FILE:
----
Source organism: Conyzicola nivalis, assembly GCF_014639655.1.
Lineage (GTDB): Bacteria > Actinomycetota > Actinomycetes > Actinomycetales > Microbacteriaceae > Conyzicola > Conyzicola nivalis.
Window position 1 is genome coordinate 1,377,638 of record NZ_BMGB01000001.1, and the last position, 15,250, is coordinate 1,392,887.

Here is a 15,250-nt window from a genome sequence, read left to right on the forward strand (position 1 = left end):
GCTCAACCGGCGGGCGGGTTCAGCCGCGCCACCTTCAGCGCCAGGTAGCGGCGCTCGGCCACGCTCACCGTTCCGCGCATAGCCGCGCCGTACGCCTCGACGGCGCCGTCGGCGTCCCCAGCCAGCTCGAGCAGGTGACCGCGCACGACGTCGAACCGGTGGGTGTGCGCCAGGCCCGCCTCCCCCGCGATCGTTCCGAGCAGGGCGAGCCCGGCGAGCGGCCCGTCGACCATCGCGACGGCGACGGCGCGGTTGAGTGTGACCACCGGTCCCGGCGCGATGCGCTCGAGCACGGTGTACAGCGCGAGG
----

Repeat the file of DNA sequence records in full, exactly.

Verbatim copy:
Source organism: Conyzicola nivalis, assembly GCF_014639655.1.
Lineage (GTDB): Bacteria > Actinomycetota > Actinomycetes > Actinomycetales > Microbacteriaceae > Conyzicola > Conyzicola nivalis.
Window position 1 is genome coordinate 1,377,638 of record NZ_BMGB01000001.1, and the last position, 15,250, is coordinate 1,392,887.

Here is a 15,250-nt window from a genome sequence, read left to right on the forward strand (position 1 = left end):
GCTCAACCGGCGGGCGGGTTCAGCCGCGCCACCTTCAGCGCCAGGTAGCGGCGCTCGGCCACGCTCACCGTTCCGCGCATAGCCGCGCCGTACGCCTCGACGGCGCCGTCGGCGTCCCCAGCCAGCTCGAGCAGGTGACCGCGCACGACGTCGAACCGGTGGGTGTGCGCCAGGCCCGCCTCCCCCGCGATCGTTCCGAGCAGGGCGAGCCCGGCGAGCGGCCCGTCGACCATCGCGACGGCGACGGCGCGGTTGAGTGTGACCACCGGTCCCGGCGCGATGCGCTCGAGCACGGTGTACAGCGCGAGG